Written By: Ethan Griggs
My Music: ethangriggsmusic.virb.com
When DJ Shadow released his fifth album The Mountain Will Fall in June of 2016, many critics praised it as his best work since 2002’s Private Press. Many music pundits believed that the instrumental hip-hop godfather had gotten too distracted with his sound on 2006’s The Outsider and 2011’s The Less You Know, The Better, but the electronic textures he brought to The Mountain… are concise and focused like his earliest work. Now, Shadow has released the outtakes from the sessions that comprised his last record and released them under the appropriate title The Mountain Has Fallen.
Two of the four tracks on the EP feature a rapper, and DJ Shadow is on a level where folks like Nas and Danny Brown won’t be mad about making the b-sides. Why worry about it at all when you have flows like Nas? He opens the record with “Systematic”, a political call to arms that features Shadow’s signature production. “The system’s fucked, it’s corrupt/It’s poison, survival is genocidal/No place of origin, no beginning cycle/Let’s occupy all streets” is what he pleads on the track. Danny Brown is, of course, as fucking nuts as ever as his verses on the pounding, four-on-the-floor “Horror Show”. “I’m Einstein off two lines and moonshine/Too lit, hit two bitches at noon time/Spiritless like prostitutes that steal shit/Limitless like when them chemicals mix” is absolutely one of the best lines he’s put out on any feature this year.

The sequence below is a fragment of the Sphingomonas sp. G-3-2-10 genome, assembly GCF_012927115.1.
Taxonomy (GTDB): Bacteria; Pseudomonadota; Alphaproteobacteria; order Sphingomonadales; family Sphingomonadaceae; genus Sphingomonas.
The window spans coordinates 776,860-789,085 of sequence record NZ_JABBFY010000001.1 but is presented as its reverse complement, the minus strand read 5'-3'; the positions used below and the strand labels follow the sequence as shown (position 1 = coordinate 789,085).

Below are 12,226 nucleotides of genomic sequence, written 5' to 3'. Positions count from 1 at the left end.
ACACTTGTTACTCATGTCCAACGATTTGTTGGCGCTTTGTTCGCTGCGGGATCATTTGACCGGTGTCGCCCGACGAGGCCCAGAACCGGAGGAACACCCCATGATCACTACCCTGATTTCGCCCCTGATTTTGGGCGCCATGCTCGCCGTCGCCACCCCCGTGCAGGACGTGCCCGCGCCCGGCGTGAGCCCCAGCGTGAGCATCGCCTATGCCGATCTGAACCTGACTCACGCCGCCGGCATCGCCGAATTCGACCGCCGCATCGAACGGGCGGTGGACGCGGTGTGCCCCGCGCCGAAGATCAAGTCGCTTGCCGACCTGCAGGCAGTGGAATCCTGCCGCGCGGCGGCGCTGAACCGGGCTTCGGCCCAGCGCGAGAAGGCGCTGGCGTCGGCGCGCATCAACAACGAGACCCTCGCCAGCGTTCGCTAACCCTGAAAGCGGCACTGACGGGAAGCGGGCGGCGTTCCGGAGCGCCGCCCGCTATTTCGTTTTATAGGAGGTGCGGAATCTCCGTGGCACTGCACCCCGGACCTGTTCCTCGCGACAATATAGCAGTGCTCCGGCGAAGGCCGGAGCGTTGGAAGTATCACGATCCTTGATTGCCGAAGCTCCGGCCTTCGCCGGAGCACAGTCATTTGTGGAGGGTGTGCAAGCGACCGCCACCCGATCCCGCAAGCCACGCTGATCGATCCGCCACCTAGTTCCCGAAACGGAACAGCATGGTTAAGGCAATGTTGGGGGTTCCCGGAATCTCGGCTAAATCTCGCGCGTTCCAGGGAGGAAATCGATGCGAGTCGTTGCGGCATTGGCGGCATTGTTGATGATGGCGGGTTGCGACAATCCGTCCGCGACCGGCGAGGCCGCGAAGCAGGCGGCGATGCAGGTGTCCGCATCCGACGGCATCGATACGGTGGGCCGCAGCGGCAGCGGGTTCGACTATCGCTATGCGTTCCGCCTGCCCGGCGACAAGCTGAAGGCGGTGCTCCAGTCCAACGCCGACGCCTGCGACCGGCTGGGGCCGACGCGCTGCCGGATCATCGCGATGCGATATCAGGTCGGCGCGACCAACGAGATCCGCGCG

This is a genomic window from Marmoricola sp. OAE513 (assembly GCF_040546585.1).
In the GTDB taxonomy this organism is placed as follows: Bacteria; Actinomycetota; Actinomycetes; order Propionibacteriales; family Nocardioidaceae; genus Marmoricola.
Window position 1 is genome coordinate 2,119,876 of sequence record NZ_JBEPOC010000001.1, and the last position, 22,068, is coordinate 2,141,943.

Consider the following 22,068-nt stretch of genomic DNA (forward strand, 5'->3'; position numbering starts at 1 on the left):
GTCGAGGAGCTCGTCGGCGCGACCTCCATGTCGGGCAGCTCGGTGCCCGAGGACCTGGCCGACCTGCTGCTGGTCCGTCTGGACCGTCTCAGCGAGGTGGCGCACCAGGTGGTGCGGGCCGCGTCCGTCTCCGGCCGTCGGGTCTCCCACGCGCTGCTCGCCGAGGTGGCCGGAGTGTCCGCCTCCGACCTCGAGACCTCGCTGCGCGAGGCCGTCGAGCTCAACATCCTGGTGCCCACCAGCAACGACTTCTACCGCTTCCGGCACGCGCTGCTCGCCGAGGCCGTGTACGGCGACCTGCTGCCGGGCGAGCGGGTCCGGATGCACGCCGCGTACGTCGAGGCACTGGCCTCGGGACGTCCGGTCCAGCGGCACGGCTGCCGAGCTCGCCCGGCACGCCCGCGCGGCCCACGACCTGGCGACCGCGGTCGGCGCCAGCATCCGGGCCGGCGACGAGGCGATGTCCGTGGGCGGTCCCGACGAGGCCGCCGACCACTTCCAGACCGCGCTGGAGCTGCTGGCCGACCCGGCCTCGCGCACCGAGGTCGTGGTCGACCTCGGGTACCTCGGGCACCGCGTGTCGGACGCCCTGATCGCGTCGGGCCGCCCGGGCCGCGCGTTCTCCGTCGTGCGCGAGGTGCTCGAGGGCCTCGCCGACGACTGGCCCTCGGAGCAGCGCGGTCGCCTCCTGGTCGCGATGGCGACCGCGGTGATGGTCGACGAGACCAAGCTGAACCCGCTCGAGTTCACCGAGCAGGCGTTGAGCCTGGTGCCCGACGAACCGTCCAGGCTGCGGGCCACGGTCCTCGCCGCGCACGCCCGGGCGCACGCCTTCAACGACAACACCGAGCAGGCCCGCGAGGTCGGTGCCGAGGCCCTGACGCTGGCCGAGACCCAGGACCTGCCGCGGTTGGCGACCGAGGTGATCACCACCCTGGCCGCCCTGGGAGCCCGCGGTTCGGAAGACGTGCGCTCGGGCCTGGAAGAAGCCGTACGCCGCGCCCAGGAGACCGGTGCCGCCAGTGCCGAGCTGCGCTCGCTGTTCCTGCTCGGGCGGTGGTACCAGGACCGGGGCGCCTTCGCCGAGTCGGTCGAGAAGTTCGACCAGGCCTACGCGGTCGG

The second half of the album is all instrumental. On “Good News” DJ Shadow presents the percussion and glitch heavy experiments that made the songs on The Mountain Will Fall so enjoyable. There’s still one more feature left, though; British film score composer Stephen Price accents the final cut “Corridors” with a larger than life string arrangement while Shadow’s Tourette’s-like electronics ping-pong around. The texture of the sound brings to mind the newest Com Truise record as well as something that comes from the Hyperdub label. Eventually, the drama becomes so intense that it throws the whole thing overboard, and the song comes crashing down like the sound of a broken needle on a vinyl record.
Quality albums almost always have quality takes that were left on the cutting room floor, and an artist of DJ Shadow’s caliber is no exception. Although he may never release a stone cold classic like his famous debut Endtroducing…, he surely has more than enough tricks up his sleeve to keep his listeners entertained. The king of sampling shows no signs of dropping off the map anytime soon.